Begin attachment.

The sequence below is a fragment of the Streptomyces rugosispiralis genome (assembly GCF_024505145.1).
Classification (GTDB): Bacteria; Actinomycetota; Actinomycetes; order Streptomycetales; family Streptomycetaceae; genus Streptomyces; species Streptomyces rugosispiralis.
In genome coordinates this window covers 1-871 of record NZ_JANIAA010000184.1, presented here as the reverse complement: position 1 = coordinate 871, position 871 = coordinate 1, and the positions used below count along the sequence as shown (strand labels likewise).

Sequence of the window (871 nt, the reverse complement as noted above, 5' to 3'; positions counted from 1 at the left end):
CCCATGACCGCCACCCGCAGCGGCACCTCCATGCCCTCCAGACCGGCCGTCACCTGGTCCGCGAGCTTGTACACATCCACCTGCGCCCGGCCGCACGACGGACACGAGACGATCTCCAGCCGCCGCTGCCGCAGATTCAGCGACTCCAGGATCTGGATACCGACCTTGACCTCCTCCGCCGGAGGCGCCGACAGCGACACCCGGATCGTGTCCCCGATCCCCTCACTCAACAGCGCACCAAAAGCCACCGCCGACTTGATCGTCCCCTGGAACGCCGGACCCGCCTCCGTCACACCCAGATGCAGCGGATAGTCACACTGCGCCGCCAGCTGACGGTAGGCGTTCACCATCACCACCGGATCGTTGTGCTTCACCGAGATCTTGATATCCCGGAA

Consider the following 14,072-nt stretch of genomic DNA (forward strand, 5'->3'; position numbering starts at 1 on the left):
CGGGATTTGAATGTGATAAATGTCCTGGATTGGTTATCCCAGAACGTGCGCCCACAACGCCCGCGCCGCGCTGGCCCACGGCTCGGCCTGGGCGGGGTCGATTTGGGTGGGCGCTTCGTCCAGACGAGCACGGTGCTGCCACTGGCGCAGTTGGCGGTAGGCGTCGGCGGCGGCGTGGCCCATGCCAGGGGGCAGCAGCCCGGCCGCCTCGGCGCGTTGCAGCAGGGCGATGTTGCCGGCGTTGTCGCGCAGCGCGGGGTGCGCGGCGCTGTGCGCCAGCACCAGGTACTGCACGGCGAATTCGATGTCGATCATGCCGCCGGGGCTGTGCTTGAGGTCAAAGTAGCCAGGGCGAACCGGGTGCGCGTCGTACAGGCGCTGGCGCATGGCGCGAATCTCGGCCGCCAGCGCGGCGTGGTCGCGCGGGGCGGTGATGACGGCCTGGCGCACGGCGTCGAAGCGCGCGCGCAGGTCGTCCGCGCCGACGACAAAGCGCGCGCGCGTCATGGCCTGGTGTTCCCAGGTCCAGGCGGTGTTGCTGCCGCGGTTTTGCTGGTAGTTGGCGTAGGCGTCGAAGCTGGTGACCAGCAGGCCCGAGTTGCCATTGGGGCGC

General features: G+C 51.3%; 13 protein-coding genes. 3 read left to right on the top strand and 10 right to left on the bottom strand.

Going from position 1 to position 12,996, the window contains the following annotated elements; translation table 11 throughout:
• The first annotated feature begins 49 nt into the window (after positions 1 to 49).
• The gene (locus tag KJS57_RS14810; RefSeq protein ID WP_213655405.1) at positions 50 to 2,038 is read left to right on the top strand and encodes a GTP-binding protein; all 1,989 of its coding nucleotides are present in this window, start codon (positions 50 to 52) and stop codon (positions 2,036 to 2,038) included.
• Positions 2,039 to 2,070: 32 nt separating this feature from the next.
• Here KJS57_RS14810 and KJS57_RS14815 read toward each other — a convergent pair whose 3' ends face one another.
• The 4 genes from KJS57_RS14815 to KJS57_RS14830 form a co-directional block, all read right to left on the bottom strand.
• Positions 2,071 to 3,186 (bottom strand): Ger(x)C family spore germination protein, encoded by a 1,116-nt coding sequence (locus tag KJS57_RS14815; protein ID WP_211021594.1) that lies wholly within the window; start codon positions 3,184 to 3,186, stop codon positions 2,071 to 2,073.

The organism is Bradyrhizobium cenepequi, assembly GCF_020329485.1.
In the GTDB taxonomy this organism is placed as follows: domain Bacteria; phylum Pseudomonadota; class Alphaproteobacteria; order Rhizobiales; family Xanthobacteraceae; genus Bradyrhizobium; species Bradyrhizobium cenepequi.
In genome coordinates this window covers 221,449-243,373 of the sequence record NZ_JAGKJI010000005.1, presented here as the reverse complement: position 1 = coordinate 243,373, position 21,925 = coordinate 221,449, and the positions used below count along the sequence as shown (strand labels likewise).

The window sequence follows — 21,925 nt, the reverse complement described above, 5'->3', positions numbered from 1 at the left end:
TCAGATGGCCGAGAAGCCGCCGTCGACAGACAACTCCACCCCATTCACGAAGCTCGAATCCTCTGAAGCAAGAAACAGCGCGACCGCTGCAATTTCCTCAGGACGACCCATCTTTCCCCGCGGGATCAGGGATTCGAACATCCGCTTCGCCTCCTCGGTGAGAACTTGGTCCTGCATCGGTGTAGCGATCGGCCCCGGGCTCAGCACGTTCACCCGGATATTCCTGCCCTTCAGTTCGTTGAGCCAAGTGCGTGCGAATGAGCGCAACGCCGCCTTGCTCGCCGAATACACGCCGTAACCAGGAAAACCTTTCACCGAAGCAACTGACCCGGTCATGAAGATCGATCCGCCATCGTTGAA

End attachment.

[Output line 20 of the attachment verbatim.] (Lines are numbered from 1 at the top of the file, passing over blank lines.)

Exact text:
TCAGATGGCCGAGAAGCCGCCGTCGACAGACAACTCCACCCCATTCACGAAGCTCGAATCCTCTGAAGCAAGAAACAGCGCGACCGCTGCAATTTCCTCAGGACGACCCATCTTTCCCCGCGGGATCAGGGATTCGAACATCCGCTTCGCCTCCTCGGTGAGAACTTGGTCCTGCATCGGTGTAGCGATCGGCCCCGGGCTCAGCACGTTCACCCGGATATTCCTGCCCTTCAGTTCGTTGAGCCAAGTGCGTGCGAATGAGCGCAACGCCGCCTTGCTCGCCGAATACACGCCGTAACCAGGAAAACCTTTCACCGAAGCAACTGACCCGGTCATGAAGATCGATCCGCCATCGTTGAA